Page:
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I had intended, in what was to be the last article in this series, to look at the question of external security, and how to work towards bipartisan consensus in the conduct of international relations, so that the nation as a whole is strengthened. At present, on the contrary, we seem, while pursuing partisan political agendas, to allow ourselves to become the playthings of other countries.
Instead of that however, in what will be the last article in this series, I will look at what seems an even more vital issue in the context of the events of last week, namely the question of internal party democracy. That question has been raised by others too previously, but the dismissal by the President of two party secretaries off his own bat has highlighted the problem of intra-party decision making.
Those who defend the actions of the President claim that he was under great pressure, both political and emotional, but even they feel that the actions took away from the great reputation for decency that he had established. And in the long run, given the way the results worked out, it has taken away from what would have been his stature in presiding over a national government. It is still not too late to develop a national consensus, but everyone will have to work all the harder for this purpose if we are to avoid confrontational oppositioning.
The last chapter of my book dealt with election systems, a matter of particular concern today, when we are conducting an election under a system that is universally condemned. One of the most serious tragedies of the Sirisena Presidency thus far is the failure of those to whom he entrusted the reforms he had promised to work immediately (as promised in the manifesto) on electoral reforms. It seems he tried his best, but was defeated by the intransigence of the UNP, and its fear of both the COPE Report and possible No Confidence Motions.
First-Past-the Post System
Reform has been an urgency for a long time, for Sri Lanka was singularly unlucky in the election systems it has adopted over the years. Initially it had the first-past-the-post system used in Britain, whereby the country was divided into constituencies which elected members by a simple majority. In Sri Lanka a few constituencies had more than one member. This was designed to ensure representation of different communities where they were mixed up together so that two separate constituencies would not have served the purpose. Thus, Akurana usually elected one Sinhala and one Muslim member, while Nuwara Eliya, which became a multi-member constituency for the 1977 election, had one representative each of the United National Party (UNP), the Sri Lanka Freedom Party (SLFP) and the Ceylon Workers Congress (CWC).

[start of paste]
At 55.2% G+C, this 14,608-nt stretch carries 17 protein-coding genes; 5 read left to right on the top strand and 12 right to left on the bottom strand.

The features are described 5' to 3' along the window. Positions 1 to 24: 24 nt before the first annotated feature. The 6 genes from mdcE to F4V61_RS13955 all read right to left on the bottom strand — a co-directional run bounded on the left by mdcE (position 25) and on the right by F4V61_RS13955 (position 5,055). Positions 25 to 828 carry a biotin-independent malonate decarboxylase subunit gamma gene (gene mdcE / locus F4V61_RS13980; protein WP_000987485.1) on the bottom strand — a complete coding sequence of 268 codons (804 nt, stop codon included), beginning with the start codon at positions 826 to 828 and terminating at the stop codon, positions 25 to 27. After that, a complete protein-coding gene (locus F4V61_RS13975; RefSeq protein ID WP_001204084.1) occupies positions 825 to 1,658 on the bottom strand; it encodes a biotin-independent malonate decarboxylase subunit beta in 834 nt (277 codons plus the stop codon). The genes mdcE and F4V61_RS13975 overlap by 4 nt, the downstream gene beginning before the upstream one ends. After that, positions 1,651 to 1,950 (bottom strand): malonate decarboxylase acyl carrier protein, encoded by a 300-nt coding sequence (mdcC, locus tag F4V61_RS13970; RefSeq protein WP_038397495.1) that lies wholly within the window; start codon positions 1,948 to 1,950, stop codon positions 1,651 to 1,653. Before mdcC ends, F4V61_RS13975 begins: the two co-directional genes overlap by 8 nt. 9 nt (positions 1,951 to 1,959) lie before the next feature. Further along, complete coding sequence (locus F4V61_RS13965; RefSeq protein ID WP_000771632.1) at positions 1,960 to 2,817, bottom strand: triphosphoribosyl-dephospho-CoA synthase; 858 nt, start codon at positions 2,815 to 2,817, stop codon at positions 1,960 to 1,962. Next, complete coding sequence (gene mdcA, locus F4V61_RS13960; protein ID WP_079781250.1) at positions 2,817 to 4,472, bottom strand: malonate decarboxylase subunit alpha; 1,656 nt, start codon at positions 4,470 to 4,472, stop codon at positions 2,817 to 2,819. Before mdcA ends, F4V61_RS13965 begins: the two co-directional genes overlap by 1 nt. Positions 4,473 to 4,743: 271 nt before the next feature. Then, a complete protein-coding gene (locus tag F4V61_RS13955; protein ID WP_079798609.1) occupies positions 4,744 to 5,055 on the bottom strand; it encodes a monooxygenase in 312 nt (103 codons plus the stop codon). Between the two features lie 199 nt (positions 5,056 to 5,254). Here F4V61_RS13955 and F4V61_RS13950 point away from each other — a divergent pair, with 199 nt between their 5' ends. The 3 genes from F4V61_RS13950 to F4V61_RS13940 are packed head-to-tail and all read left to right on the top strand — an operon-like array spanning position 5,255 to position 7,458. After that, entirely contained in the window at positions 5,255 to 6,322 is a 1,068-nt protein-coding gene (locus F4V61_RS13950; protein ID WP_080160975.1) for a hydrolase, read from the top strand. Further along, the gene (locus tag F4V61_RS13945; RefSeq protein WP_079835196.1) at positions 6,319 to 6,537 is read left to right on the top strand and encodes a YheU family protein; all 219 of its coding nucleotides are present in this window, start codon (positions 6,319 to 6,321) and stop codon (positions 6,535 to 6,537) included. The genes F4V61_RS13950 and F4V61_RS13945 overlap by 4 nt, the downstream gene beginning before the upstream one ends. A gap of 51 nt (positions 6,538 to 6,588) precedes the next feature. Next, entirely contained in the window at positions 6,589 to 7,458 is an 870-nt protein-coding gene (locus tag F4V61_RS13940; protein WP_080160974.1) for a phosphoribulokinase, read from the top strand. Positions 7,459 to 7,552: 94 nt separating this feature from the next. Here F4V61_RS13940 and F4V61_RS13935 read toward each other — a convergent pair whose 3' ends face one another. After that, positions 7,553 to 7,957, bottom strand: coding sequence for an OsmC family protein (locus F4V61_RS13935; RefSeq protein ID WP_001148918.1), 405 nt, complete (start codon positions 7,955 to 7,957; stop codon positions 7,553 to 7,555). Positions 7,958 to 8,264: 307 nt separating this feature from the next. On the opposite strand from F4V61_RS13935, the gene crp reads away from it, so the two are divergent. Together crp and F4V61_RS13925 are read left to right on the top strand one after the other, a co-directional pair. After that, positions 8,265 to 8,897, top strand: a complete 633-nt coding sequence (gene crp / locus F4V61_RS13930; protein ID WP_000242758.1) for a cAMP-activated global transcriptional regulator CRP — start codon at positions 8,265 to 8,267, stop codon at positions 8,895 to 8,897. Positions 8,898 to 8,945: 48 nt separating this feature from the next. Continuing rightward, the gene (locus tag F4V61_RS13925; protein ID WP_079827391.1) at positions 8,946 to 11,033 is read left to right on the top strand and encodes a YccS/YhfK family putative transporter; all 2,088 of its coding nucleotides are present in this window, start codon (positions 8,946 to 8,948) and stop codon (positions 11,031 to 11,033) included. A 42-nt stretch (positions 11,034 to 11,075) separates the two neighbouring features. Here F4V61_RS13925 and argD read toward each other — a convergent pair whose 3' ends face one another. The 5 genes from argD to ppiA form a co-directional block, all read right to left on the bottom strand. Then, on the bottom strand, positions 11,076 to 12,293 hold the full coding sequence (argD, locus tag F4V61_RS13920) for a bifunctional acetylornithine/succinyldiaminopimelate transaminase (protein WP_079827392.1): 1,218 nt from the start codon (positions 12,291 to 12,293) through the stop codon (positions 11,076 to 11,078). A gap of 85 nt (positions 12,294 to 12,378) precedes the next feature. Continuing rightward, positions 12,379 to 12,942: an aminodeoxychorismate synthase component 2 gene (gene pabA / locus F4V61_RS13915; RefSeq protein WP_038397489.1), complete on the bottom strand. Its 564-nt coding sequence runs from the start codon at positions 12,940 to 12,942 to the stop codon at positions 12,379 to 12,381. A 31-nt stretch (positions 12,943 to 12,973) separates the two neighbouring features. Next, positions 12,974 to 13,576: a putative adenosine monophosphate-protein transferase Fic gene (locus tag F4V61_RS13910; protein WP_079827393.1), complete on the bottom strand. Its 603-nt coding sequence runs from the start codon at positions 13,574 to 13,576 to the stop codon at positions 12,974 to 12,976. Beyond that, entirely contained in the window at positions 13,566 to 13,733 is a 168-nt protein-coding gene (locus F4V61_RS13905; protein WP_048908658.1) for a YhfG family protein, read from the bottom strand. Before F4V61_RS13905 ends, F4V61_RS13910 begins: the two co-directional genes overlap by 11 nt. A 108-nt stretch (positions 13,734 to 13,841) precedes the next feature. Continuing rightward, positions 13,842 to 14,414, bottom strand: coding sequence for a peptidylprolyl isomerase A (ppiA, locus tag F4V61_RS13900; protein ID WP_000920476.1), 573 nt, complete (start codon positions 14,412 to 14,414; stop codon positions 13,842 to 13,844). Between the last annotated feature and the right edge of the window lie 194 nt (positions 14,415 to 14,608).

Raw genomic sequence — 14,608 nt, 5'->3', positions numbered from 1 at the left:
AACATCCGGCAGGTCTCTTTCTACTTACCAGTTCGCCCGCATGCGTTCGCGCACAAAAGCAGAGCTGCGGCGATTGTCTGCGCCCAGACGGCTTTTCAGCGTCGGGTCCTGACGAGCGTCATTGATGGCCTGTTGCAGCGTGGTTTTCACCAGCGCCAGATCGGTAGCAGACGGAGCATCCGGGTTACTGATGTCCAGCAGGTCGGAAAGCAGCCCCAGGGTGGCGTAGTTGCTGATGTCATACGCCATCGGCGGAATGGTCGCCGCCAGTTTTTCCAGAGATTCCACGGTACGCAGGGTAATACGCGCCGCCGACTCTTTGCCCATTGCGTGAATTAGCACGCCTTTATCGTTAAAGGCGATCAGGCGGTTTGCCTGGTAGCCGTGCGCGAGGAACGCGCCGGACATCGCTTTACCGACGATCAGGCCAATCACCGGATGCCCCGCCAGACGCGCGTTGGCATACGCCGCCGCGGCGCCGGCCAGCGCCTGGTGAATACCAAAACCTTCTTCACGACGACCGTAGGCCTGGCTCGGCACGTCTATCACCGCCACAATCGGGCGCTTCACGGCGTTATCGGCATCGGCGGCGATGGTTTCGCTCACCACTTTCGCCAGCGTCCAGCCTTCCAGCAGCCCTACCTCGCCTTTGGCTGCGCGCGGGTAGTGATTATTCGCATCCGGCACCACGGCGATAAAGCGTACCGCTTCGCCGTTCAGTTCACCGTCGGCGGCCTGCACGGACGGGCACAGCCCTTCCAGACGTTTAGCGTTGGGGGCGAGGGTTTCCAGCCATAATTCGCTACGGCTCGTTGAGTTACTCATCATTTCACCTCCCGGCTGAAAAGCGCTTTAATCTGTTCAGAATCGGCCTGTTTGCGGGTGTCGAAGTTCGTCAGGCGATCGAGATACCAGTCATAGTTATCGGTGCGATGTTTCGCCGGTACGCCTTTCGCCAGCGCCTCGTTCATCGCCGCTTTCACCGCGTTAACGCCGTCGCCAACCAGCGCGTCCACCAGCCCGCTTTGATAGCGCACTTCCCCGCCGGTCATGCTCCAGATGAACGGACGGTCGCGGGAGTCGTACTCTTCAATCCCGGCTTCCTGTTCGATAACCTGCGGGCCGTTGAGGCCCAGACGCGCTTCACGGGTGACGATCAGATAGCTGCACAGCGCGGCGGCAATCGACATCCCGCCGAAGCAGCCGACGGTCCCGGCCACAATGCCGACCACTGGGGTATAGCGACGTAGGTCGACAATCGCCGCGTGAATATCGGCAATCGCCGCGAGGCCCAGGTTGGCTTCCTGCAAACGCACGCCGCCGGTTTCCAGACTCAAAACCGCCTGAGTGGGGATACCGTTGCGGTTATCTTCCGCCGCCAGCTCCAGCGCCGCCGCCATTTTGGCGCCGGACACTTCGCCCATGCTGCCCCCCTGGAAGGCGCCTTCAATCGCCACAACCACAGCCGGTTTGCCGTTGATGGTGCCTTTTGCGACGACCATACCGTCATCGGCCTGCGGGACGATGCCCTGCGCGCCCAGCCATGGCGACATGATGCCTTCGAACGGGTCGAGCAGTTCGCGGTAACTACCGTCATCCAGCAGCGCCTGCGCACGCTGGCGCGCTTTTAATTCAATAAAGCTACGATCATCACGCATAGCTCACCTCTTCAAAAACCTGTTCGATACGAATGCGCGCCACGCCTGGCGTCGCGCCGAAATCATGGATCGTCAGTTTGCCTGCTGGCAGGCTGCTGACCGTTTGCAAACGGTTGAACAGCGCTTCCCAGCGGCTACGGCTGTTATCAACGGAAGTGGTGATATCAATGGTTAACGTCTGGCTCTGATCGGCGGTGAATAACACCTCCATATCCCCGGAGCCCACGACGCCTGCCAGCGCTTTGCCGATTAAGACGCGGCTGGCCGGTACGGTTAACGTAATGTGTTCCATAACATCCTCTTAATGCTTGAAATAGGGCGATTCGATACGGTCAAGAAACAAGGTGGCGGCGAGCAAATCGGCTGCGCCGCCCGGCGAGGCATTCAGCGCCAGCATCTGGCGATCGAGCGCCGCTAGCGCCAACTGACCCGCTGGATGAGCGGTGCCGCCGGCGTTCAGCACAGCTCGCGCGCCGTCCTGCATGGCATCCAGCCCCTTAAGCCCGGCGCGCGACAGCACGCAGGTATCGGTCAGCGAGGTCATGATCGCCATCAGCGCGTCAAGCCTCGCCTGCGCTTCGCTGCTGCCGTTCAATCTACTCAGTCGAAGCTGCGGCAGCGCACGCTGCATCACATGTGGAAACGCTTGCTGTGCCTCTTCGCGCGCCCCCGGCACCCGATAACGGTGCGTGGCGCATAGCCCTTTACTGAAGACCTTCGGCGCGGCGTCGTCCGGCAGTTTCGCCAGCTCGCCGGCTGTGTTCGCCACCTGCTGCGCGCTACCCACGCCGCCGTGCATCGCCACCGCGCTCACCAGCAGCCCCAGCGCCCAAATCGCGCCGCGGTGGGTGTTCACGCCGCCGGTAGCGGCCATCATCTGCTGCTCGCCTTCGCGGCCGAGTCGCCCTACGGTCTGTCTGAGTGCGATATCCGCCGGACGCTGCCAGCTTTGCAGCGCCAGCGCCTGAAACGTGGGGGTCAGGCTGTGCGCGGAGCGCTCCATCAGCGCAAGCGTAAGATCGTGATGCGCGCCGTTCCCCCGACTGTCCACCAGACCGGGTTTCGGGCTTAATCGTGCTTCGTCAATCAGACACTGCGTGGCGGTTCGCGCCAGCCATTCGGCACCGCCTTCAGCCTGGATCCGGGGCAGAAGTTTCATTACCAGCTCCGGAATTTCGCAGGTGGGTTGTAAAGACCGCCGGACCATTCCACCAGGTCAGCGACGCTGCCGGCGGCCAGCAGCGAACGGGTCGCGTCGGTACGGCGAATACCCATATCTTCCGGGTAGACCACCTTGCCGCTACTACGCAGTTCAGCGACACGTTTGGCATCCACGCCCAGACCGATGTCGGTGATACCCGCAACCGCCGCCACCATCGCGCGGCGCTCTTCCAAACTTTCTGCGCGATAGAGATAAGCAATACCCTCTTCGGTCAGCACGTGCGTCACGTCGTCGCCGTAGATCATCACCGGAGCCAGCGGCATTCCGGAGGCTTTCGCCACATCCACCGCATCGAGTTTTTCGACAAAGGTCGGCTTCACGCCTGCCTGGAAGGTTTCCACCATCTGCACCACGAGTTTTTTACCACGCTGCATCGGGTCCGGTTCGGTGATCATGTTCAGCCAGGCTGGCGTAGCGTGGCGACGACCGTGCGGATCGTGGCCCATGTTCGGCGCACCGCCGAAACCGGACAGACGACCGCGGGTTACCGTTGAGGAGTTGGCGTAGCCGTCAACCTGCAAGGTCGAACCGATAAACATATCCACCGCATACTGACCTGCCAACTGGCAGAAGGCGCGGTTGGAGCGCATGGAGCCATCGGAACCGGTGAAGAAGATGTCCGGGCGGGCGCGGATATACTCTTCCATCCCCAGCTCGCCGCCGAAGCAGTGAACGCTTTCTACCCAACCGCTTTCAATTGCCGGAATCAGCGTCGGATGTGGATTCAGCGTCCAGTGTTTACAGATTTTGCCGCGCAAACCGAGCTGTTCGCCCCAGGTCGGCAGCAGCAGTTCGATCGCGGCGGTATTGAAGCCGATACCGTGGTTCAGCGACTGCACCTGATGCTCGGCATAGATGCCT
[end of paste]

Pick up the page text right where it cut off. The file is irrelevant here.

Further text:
In general, however (as opposed to the few multi-member constituencies) the philosophy was that those who won, by however small a margin, took it all. In Britain, the effect of this is mitigated because there are certain constituencies which always stay with one party, so that a party that loses the election still has substantial strength in parliament. In Sri Lanka, however, where most constituencies are what are termed marginals, that is, a small shift either way changes the result, the two major parties found themselves reduced to very small numbers when they lost an election. Thus, the UNP got eight seats out of 101 in 1956 and 17 out of 157 in 1970, while the SLFP had eight out of 168 in 1977. Conversely, the party that won had a massive majority, even though its share of the national vote was just around 50 per cent.
Both in 1970 and in 1977 these massive majorities enabled the party in power to do virtually anything it wanted, including the introduction of new constitutions that represented their narrow interests, and the extension of the term of parliament. It is conceivable that in 1970 those who perpetrated this injustice actually believed in the slogan that parliament was supreme, in that it represented the people. The constitutional principle that representatives elected by the people for a particular period cannot deprive the people of their basic rights was not recognised by them.
Proportional Representation System
J.R. Jayewardene, who presided over the 1977 government and its majoritarian excesses, understood the need for better representation and more safeguards. In his new constitution he introduced proportional representation. He instituted an election system for the future where voting was according to districts. The quota of seats for the district was divided according to the proportion of votes each party got within that district as a whole. In that system, a majority of two-thirds in parliament would mean the mandate of a high percentage of the population. The special measures passed by such a parliament would enjoy the support of representatives of well over half the population. However, he passed several measures with the two-thirds majority he had obtained under the earlier system, including a bill to amend the Constitution to extend the term of that parliament by a further six years.
Initially, the system of proportional representation Jayewardene introduced simply required voters to select a party. The seats the party won would be allocated to its candidates according to their position in the party list. However, in the first election held under that system—the election for District Development Councils in 1981—Jayewardene realised its drawbacks. Those who were not placed high in the party list found out that they could not be elected. Sometimes they crossed over to another party, which would place them high in their list. If they remained on the list, they did not bother to canvass for votes.
Jayewardene, therefore, amended the legislation to allow the voter three choices for selecting candidates on the list. In principle, the idea of allowing the voter choice was a good one, but allowing one choice per voter would have been enough. Candidates could then have campaigned in designated areas against candidates of the opposing party. By allowing three choices, Jayewardene ensured, not only that all candidates would campaign actively all over the district, but also that they campaigned against the other members of their own parties.